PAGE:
Book Discussion: Caste by Isabel Wilkerson
PART FIVE: The Consequences of Caste
Chapter Nineteen: The Euphoria of Hate
Chapter Twenty: The Inevitable Narcissism of Caste
Chapter Twenty-One: The German Girl with the Dark Wavy Hair
Chapter Twenty-Two: The Stockholm Syndrome & the Survival of the Subordinate Caste
Chapter Twenty-Three: Shock Troops on the Border of Heirarchy
Chapter Twenty-Four: Cortisol, Telomeres & the Lethality of Caste
GOAL: This part of Caste has looked at the various ways in which the lower castes either accept or challenge the caste system. If reflects on how it cushions the egos of higher castes but can remain harmful to them at the same time. It makes a point about the embarrassment caste members feel once the system is challenged and how even those who see themselves as lower caste might seek to maintain it for their own survival.
The first chapter of Part Five looks at a rally held by Hitler in 1940, and specifically at the crown gathered to welcome him. Consider whether you have ever been at a mass event or part of a mass movement that you have secretly felt uncomfortable with. Why did you feel that way? What would have been the consequences of speaking out against it?
Wilkerson shares how popular culture is awash with reflections of the dominant caste. When you consume cultural products or entertainment how much of it resembles you or your caste? Are there any elements of mass culture that you feel more or less comfortable with?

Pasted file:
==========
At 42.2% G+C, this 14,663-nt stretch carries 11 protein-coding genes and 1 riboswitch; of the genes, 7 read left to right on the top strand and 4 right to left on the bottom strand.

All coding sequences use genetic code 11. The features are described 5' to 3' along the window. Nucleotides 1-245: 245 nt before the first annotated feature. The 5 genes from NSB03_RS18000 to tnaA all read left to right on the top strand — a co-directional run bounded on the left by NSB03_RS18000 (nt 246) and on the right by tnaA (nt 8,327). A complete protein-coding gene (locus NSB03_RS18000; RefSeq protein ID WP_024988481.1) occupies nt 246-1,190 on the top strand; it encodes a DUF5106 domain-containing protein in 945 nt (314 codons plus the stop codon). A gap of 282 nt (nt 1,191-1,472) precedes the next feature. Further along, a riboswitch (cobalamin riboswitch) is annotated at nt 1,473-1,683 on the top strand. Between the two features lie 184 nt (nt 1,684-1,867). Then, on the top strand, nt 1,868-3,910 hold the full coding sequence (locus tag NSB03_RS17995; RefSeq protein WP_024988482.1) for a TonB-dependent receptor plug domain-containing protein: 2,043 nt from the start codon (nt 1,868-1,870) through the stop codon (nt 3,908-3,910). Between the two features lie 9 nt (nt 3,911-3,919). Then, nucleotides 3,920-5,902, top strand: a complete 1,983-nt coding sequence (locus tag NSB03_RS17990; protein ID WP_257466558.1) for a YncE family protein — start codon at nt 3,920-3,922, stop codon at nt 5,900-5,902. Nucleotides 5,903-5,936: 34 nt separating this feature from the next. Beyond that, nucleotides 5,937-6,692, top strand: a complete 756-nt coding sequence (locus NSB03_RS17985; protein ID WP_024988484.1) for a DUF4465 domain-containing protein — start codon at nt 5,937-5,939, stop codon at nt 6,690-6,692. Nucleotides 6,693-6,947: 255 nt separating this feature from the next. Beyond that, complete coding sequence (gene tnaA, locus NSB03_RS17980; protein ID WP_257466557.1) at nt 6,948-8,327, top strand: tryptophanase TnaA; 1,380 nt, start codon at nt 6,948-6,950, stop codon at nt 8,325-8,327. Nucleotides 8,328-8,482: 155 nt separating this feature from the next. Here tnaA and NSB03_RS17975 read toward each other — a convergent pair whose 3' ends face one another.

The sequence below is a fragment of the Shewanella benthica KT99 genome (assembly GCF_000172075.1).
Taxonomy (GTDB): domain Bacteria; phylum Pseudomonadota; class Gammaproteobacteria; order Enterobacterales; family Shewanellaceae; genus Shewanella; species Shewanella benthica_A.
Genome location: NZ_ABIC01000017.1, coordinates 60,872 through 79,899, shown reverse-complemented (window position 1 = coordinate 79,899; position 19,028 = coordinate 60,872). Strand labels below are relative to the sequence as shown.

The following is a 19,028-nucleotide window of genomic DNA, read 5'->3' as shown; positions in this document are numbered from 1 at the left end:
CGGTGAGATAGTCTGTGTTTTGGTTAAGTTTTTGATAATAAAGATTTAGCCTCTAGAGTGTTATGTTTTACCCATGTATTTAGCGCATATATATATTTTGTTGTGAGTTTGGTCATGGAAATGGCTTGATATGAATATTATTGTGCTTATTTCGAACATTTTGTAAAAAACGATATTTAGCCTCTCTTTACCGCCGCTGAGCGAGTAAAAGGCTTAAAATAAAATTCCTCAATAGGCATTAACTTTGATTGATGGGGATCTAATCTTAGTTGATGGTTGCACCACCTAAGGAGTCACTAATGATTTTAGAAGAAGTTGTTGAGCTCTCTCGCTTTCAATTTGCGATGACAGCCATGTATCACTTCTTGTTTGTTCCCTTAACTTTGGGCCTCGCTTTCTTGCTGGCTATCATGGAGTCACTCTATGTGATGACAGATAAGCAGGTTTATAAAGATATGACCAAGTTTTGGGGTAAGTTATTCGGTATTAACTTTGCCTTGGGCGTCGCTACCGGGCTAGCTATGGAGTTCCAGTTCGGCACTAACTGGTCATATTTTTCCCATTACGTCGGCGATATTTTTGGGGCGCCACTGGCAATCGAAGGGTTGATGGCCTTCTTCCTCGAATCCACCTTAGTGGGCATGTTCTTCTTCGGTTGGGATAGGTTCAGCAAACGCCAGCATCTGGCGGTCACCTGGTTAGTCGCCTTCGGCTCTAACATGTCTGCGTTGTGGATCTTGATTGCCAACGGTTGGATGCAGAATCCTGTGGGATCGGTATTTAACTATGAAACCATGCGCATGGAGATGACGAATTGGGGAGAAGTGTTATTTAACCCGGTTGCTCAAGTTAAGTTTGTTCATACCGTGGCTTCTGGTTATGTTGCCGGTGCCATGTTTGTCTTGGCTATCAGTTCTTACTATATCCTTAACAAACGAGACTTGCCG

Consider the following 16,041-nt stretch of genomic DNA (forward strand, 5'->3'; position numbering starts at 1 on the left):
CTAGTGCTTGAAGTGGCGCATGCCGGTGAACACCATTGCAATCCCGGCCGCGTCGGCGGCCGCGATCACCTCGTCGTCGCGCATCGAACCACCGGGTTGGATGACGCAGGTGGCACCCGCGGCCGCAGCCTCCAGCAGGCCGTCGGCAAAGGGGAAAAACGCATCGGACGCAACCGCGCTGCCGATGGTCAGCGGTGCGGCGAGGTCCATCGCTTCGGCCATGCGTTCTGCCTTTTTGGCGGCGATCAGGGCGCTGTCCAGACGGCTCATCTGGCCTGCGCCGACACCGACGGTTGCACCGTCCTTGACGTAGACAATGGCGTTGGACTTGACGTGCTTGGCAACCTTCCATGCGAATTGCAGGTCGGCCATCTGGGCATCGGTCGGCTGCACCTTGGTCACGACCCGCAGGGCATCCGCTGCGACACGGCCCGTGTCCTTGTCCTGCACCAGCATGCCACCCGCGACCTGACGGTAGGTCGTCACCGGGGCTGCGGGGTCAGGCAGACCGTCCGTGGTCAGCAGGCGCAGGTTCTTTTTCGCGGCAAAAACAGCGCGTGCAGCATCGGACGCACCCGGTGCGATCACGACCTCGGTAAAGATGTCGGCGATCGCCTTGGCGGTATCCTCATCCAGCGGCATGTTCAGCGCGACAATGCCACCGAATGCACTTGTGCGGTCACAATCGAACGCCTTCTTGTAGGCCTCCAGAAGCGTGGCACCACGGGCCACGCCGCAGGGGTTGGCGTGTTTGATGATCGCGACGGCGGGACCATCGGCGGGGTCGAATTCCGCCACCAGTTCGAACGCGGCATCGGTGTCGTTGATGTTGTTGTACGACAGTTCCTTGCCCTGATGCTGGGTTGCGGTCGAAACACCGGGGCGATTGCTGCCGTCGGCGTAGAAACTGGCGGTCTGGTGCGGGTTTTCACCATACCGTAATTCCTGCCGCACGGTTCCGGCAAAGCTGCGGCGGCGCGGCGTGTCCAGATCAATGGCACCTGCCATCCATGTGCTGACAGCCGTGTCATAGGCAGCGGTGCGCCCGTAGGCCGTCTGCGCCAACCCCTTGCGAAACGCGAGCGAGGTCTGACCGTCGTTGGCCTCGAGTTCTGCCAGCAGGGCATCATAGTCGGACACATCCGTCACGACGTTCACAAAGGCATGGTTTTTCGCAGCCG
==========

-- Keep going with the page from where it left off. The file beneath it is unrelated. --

Key Takeaways from Part Five:
Mass euphoria can often stem from mass relief in a caste system restored or maintained.
Popular culture is often a mirror for those within the dominant class.
Those who stray from the dominant caste or seek to upend the caste system can seem disturbing or embarrassing.
There are some within the lower castes who would rather maintain their status out of fear.
Adherence to a caste system can have severe health effects on both the lower and higher castes.
These are actions suggested by the author to begin to integrate these ideas into our daily lives. They are offered for personal reflection and action
Next time you find yourself at a mass event, consider whether the euphoria you feel is genuine or carefully cultivated to keep you satisfied with your caste.
Be mindful of how popular culture reflects you and how cultural leaders might exploit an idealized version of yourself.
If the way someone looks makes you uncomfortable, ask yourself why.
If you suspect that someone is being mistreated due to their caste, figure out what you can do to safely intervene and challenge it.